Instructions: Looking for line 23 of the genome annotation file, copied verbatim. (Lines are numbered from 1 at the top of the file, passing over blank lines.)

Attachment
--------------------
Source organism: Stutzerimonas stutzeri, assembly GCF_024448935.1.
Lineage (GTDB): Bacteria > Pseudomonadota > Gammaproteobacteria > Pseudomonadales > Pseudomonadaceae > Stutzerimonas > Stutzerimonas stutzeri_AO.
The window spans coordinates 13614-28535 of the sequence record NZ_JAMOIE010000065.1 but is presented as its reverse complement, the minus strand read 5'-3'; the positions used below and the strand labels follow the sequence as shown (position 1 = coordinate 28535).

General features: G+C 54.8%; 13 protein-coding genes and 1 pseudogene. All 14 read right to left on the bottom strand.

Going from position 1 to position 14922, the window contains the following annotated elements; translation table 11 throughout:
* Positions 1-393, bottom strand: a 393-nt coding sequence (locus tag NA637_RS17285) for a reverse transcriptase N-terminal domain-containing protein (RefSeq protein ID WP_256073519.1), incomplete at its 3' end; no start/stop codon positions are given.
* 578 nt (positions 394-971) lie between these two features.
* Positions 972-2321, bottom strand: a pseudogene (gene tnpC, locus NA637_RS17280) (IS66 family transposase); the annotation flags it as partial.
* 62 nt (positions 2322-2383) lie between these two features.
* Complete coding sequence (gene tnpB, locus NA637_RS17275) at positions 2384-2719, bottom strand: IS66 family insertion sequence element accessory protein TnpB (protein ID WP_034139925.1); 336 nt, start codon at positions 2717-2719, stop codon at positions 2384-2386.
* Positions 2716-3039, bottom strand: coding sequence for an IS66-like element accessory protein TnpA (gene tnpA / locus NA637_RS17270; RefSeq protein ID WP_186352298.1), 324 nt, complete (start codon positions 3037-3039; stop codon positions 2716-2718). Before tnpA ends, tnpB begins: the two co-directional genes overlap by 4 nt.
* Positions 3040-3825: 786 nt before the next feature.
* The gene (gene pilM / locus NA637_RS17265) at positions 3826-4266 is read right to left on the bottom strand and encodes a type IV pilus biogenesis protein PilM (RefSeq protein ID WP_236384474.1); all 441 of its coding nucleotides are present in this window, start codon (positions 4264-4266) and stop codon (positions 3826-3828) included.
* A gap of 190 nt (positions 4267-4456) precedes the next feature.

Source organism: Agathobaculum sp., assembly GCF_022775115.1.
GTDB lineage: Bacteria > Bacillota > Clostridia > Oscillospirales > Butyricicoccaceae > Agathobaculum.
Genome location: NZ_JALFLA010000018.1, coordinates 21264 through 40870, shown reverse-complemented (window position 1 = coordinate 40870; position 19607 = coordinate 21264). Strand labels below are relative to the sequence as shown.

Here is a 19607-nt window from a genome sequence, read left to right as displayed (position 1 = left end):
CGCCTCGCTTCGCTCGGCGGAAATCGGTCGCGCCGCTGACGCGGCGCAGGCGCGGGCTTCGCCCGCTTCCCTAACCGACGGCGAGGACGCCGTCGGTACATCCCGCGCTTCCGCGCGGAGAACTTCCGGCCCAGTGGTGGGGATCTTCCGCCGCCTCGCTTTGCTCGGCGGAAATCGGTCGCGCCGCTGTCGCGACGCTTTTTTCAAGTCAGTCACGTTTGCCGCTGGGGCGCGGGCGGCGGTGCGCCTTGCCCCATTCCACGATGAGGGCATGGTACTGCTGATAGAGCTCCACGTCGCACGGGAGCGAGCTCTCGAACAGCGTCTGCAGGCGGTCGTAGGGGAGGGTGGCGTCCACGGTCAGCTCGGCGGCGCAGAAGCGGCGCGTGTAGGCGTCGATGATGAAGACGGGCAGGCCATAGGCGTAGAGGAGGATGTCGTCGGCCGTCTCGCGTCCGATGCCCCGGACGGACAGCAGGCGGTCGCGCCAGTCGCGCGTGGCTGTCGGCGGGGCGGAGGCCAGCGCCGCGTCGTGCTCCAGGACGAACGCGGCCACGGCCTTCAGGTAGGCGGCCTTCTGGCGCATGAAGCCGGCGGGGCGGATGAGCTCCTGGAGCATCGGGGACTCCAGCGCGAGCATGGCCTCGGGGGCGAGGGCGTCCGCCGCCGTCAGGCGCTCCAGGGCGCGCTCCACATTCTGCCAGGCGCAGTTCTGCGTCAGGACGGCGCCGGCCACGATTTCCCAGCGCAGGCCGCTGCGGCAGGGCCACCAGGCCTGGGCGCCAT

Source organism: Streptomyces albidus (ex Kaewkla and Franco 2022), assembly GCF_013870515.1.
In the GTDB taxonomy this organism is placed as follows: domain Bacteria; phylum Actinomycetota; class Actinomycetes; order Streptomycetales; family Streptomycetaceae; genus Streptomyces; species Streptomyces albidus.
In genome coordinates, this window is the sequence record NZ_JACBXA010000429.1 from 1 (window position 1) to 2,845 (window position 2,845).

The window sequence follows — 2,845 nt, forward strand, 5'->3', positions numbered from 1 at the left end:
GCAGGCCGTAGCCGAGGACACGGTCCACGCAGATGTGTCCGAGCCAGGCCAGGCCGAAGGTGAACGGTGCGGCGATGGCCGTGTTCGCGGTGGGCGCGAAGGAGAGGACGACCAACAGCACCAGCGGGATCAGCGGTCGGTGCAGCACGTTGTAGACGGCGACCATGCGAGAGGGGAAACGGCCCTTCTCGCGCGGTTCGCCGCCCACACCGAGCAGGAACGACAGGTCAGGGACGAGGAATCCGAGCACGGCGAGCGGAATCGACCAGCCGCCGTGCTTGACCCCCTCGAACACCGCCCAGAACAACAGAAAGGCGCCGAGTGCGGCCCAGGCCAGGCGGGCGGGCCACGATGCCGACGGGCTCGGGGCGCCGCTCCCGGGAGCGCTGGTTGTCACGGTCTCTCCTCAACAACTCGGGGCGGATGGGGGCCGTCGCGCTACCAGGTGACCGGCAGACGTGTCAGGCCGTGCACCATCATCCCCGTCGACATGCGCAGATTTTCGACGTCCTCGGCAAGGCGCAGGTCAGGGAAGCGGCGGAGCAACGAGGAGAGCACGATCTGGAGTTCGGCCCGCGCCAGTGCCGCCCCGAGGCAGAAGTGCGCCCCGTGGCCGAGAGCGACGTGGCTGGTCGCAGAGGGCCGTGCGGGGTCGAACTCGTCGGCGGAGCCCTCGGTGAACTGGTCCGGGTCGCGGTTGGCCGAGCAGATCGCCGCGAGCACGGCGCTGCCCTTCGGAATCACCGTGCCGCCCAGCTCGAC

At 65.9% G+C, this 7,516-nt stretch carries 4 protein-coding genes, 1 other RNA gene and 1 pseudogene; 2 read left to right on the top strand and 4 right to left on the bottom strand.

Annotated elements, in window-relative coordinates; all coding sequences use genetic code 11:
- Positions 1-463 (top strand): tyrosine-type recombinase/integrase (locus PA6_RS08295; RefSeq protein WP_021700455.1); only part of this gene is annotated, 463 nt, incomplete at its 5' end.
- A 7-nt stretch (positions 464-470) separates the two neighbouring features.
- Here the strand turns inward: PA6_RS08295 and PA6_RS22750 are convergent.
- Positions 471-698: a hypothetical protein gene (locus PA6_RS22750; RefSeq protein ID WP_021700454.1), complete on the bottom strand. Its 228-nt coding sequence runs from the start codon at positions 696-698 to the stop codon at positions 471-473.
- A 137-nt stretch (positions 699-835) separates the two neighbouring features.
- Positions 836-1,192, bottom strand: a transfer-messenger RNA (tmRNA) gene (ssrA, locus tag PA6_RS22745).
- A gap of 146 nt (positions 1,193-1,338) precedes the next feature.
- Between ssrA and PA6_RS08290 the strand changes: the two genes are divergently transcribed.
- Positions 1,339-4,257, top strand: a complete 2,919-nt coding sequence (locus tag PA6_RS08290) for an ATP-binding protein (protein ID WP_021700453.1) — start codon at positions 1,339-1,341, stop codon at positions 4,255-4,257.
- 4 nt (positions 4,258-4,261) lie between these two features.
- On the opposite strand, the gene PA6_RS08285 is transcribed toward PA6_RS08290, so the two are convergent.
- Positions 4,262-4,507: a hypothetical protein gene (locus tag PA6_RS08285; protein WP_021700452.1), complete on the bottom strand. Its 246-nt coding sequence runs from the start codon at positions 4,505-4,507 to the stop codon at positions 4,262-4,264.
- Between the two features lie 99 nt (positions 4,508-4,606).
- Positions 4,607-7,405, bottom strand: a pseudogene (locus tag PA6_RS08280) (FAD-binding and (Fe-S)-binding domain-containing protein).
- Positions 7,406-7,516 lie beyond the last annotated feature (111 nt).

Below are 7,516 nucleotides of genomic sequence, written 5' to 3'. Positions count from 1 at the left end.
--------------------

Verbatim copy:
The window sequence follows — 2,845 nt, forward strand, 5'->3', positions numbered from 1 at the left end: